What’s it like to sleep?

Repost from UNCG Research and Engagement.

Gabrielle Ocampo is a 2014 design graduate of UNCG. Last semester, she was awarded first place in the category of Visual Arts at the Undergraduate Research Expo for her piece entitled “What It’s Like to Sleep.” The installation was based on a poem of the same name that Ocampo wrote after reflecting on an intimate experience she witnessed  between two friends at a party. She took this poem and made a fully experiential art piece which incorporated visual, auditory, and tactile elements. Ocampo sat down with UNCG Research to talk about winning the Expo, her artistic process, and what is in store for her post-graduation.

On creating the original installation: “The installation itself consisted of a series of really big, long, sheer sheets that I suspended from the stairwells. By sewing string through the sheets and then pulling them with tension, I was able to hang the sheets whatever way I liked. As the sheets were suspended in the stairwell, I projected the poem, line by line, to the cadence of it being read onto the sheets in white text. The viewer was invited to remove their shoes, lie down on a bed beneath the sheets, and soak in the experience of the video playing, the sheets suspended, and the audio of the poem being read. It was me reading the poem, along with about 4 or 5 other people, all overlaid together. It almost became this sort of ritualistic kind of sound. That added to the effect of it because it felt almost subliminal in the way that our interactions feel subliminally comforting or disturbing.”

“The actual set-up took me an entire weekend, where I would just be sewing and hanging things in the stairwell for hours nonstop. It took one whole weekend [and] was up for only three hours on Monday morning. Then I had to take it down.”

On the piece’s implications: “It is an installation that talks about the attempt to fill emotional voids, through physical interactions, particularly lustful interactions, and how the consequences of those are not fulfilling. “What It’s  Like to Sleep” graphically talks about specific sexual interactions, to place the viewer in a mindset of what it’s like to experience or recall those interactions. It has definitely been an interesting experience, and [it is] one of the projects I thought of most and have been most invested in studying.”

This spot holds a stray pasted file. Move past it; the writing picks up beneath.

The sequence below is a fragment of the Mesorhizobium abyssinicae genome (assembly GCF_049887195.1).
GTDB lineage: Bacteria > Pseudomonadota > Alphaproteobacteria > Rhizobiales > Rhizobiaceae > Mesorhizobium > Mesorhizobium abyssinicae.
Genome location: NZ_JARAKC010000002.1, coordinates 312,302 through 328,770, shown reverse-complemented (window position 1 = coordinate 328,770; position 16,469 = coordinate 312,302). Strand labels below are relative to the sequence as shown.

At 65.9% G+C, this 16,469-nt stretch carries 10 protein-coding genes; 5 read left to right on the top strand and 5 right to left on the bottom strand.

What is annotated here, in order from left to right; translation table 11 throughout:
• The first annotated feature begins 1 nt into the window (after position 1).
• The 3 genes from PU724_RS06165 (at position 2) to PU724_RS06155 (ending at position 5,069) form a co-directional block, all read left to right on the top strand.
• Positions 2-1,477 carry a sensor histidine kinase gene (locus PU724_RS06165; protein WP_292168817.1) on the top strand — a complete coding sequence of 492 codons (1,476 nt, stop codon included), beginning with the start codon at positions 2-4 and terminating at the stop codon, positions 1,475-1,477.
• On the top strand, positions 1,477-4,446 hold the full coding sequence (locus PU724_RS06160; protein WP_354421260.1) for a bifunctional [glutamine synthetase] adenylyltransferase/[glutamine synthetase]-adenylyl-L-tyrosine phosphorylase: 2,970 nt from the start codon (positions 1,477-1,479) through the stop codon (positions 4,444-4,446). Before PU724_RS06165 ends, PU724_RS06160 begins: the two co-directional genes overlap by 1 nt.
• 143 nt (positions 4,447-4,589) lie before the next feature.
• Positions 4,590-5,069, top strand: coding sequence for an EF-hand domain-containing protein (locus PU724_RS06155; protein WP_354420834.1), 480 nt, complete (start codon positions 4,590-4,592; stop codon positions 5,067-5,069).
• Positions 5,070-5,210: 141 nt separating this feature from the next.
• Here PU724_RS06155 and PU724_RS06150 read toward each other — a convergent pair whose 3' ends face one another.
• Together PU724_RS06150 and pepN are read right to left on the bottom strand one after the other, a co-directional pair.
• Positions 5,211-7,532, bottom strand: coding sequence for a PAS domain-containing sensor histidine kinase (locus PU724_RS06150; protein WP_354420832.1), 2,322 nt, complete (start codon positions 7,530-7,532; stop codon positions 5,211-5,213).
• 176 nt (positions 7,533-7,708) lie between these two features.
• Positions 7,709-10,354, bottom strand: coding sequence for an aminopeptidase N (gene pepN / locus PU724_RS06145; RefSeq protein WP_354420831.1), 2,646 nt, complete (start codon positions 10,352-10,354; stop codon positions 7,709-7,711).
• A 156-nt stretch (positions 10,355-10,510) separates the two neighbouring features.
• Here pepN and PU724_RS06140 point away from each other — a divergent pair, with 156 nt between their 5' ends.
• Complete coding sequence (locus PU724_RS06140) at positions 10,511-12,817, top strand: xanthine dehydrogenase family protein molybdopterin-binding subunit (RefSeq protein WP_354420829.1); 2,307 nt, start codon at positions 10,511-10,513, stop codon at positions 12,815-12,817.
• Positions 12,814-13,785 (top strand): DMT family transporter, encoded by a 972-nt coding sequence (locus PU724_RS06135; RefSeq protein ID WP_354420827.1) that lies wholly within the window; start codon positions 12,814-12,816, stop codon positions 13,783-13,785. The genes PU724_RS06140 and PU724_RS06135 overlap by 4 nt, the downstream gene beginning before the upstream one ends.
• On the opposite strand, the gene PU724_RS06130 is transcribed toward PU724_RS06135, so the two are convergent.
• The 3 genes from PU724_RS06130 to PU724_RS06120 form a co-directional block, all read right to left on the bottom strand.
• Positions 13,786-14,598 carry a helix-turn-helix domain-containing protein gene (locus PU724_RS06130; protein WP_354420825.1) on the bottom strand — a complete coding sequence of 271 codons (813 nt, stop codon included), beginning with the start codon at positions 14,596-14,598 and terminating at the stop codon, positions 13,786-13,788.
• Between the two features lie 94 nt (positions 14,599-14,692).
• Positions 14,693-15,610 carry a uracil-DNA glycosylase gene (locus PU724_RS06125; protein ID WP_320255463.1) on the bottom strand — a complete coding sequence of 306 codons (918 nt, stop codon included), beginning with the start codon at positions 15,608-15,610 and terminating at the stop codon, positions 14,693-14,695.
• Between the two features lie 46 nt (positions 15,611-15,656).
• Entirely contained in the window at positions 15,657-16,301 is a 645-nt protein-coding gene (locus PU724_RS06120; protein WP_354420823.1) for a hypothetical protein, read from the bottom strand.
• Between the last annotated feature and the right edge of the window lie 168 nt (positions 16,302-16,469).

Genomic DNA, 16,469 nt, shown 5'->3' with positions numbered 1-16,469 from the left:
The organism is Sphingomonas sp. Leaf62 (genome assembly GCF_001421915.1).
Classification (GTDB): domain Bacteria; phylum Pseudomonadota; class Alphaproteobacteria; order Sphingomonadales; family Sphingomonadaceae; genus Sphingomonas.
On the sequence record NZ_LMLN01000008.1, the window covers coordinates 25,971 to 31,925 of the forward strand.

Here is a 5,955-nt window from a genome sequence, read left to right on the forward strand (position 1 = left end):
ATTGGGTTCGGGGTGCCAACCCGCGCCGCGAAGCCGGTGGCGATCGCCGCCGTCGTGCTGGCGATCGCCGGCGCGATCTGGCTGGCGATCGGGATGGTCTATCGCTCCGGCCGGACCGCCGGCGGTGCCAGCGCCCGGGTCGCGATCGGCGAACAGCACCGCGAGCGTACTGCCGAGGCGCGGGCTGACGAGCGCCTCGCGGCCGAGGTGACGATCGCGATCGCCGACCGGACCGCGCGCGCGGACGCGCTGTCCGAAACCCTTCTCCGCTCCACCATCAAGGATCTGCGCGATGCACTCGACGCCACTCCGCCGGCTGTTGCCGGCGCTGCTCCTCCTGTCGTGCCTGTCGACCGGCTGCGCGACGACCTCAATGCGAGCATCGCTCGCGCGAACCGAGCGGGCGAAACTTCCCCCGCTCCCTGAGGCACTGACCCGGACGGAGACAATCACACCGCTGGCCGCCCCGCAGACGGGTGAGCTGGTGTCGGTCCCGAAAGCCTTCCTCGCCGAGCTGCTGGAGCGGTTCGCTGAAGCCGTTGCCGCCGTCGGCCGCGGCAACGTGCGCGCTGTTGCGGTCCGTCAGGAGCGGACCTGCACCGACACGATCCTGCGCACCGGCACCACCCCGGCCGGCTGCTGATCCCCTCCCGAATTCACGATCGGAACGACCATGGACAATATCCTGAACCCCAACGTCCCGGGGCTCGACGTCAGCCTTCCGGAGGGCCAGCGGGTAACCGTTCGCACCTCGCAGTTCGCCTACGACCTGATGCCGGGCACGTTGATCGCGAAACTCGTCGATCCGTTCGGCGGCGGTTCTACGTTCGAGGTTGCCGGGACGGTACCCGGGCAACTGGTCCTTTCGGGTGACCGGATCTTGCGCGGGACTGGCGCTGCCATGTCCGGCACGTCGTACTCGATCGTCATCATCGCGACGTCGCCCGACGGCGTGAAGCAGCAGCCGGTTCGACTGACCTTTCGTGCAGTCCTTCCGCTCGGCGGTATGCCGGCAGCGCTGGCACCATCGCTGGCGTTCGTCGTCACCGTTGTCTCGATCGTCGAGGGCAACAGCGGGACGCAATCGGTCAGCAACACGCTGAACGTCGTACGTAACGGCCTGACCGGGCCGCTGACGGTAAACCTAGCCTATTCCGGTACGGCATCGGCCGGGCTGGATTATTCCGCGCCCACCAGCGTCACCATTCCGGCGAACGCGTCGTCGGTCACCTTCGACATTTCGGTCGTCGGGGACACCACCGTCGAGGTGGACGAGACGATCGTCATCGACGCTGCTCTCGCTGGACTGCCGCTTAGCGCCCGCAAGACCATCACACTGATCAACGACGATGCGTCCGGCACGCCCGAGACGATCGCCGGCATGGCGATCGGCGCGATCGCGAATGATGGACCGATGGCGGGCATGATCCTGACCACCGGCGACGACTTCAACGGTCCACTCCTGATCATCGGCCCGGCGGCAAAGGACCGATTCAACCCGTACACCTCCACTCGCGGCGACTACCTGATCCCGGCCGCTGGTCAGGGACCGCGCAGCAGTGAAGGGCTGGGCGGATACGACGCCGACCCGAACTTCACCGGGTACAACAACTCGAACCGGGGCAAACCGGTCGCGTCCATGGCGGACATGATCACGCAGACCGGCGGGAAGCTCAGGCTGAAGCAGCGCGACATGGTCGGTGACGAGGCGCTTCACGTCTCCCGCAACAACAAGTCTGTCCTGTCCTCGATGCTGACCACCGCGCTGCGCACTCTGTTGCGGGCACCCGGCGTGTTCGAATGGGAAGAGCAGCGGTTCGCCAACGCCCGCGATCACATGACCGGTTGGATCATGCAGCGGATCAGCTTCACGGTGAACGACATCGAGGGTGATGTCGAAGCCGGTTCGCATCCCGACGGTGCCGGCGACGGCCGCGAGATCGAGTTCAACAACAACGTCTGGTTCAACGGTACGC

On her personal artistic process: “I think it is very interesting that you can create a narrative just by the organization of certain sounds or objects. And I think it’s interesting that we as individuals can manipulate that and make or force people into a specific experience. That’s one of the things I love about my art. I feel like you don’t need to be in a specific mindset to understand what I’m trying to say…I feel like my piece spoke for itself. It can be difficult to read art sometimes, so I like to step outside my art so that it becomes a subjective experience. I try to be as universal and well-rounded as possible in translating the messages that I want to. I’m coming to find that art is basically a reflection of the individual. That’s why it is so powerful sometimes. It puts us in a very vulnerable place.”

On winning the Expo: “That was amazing! [Even though] I got the email, I didn’t realize I had won until I read a text message from a friend wishing me congratulations. I jumped on my bed and called everyone. I couldn’t believe it. For it to be first of all, a competition, second of all, a juried competition, and finally, the undergraduate expo, it all just felt very prestigious. It was an amazing opportunity that has actually given me a lot of others. It was like a ripple effect. After I had won, I was offered all of these different opportunities: to speak at the 52nd annual class reunion of The Women’s College… [and] to speak with one of my professors (who was also my mentor) and the department head around the state at different high schools to try and recruit other art students… So a lot of opportunities have opened up, and I think that is because of my winning in the Expo.”

Life after graduation: “Post-grad is hard. Growing up is hard. Leaving the safe nest of college projects and friends is hard. But it is invigorating. I am lucky for it to be difficult in this way: for me to have more ambition than I know to do with, and more avenues to take than I can count on one hand–I am blessed to suffer this struggle. I am now finding out that it is all about narrowing your focus and being okay with the little steps it takes on the way to that one goal. Picking one thing at a time and just going with it. This is what I am currently doing. Focusing my goals, finding my passions, and going for it, as passionately as I can until I obtain them. I am pursuing being a teaching artist, a hobbyist seamstress/crafter, and a full-time go-getter. Contract work, assistantships, and residencies have kept me busy in between since graduating. It’s taken me a few months, but I have finally realized that becoming full-time in leading, learning, and helping is my ultimate goal.”

Photography by Ananya Huria and Nicole Du Bois
Edited by Mary McLean and Sangeetha Shivaji

The URSCO blog helps UNCG’s undergraduate scholars share their work and impact with the world. Interested in sharing your work? Contact URSCO Director Lee Phillips at plphilli@uncg.edu or Office of Research and Engagement Media and Communication Manager Sangeetha Shivaji at s.shivaji@uncg.edu.

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